I mean I thought I got it, it’s “obvious.” But then I found myself getting very impatient with the guy who decides to throw-down because someone bumped into him, or the woman, not-so-patiently, waiting her turn who screams, “hurry up” at the person getting prayed for in the back of the Relief Bus while he or she receives a new pair of socks.

On the surface this just appears to be poor upbringing, bad manners, impatience, immaturity, or all of the above. But what I’ve come to conclude after 3 years of serving this precious population is that this behavior is simply the result of an emotional gas tank that is running on empty.

The majority of the folks reading this blog will have slept in a warm bed with minimal fear of being awoken every 2 hours by patrolling police, like many of those who sleep in subways and train stations do. For the most part, you probably didn’t share a room with complete strangers who learned the hard way that survival is easier as the predator than as the prey, as many of those who sleep in NYC shelters like Wards Island have.

Every night that you wake up in a relatively safe and secure environment without fear of violence or victimization, your emotional gas tank fills up little by little. Every time you and I can go a day without spending every ounce of energy we have just trying to get our basic needs met, our emotional gas tanks fill up even more.

On the other hand stress empties our tanks. Fear and abuse empty our tanks. Sleeplessness, anxiety, self-worthlessness, & poverty of all kinds empty our tanks as well.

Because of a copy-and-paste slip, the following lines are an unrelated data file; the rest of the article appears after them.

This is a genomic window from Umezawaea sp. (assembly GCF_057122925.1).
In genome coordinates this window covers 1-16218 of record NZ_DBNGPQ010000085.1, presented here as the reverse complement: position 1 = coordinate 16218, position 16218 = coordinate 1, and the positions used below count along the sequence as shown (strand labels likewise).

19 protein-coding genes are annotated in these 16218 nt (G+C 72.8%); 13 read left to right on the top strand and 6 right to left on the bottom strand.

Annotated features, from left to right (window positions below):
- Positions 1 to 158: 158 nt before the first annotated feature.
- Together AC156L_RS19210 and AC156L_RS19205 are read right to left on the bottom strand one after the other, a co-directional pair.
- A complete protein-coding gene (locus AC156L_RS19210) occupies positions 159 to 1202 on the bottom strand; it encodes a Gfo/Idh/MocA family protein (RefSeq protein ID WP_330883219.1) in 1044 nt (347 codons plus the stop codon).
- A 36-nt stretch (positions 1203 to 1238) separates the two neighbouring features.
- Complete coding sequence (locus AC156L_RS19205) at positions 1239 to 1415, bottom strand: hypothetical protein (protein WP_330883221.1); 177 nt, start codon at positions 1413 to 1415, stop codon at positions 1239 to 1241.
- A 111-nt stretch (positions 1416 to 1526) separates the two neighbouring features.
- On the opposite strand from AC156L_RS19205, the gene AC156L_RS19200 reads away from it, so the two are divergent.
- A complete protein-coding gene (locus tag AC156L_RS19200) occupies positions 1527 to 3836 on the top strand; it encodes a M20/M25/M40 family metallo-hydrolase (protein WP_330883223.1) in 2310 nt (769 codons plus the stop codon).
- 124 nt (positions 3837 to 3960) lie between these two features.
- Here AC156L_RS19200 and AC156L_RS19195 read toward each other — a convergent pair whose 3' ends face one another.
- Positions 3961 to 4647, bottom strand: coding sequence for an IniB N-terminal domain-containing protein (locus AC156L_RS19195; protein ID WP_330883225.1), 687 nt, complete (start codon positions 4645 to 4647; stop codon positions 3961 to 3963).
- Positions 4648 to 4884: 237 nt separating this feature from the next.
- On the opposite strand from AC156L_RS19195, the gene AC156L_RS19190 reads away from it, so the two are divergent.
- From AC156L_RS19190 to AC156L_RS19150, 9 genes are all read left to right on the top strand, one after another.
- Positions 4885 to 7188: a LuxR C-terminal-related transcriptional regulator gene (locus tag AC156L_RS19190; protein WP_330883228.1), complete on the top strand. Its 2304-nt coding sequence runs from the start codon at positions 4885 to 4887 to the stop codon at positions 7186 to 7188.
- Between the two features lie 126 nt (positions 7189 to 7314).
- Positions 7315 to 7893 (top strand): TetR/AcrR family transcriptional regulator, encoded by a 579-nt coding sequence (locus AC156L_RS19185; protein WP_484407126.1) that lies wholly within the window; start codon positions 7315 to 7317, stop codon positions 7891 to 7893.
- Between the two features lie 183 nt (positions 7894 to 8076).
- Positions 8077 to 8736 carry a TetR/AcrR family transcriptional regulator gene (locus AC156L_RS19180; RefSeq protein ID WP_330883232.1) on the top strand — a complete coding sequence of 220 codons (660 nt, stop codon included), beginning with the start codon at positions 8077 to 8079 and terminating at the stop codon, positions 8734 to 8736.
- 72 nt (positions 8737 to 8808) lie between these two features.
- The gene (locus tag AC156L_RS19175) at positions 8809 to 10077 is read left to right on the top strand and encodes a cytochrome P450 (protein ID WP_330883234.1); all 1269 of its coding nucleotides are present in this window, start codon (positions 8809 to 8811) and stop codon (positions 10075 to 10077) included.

So when I go night after night, day after day, barely putting any gas into my emotional tank, all it takes is someone cutting in front of me at the Relief Bus to completely set me off. It’s not irrational. In fact, it makes perfect sense. The raw truth is that you or I would probably lose it long before many of our friends who are in the street.

Our goal when we serve at the Relief Bus is to create an environment that fills emotional gas tanks. With a decent meal that doesn’t cost anything, a new pair of socks, hygiene kits, referrals, helpful information, and most importantly friendship, prayer, and hope, we are trying to function as a filling station or “rest area” for anyone who could use it.

This means that we need to be diligent in facilitating an atmosphere that is conducive to “filling-up.” We try to think not only about what we give away, but how. Are we keeping things orderly? Are we allowing space on the sidewalk for people to pass by without much difficulty? Are we communicating how things work and where things are? And are we doing so in a friendly and patient tone?

What would happen if your car was on the highway, about to run out of gas, and you see a sign for a rest area but when you exit you couldn’t actually find the gas pump? What if every time you thought you were getting closer to the fueling station someone else jumped in front? Or what if you wait in line for 30 minutes to get gas only to find out the station ran out 2 cars ahead of you? If you are anything like me, or seemingly everyone else in New Jersey, you would probably freak out. Don’t they know you are about to run out of gas?

It is up to those of us with full tanks to “yield” to those on “E” because this is exactly what God calls us to. Jesus tells a woman on empty,

But those who drink the water I give will never be thirsty again. It becomes a fresh, bubbling spring within them, giving them eternal life.” John 4:14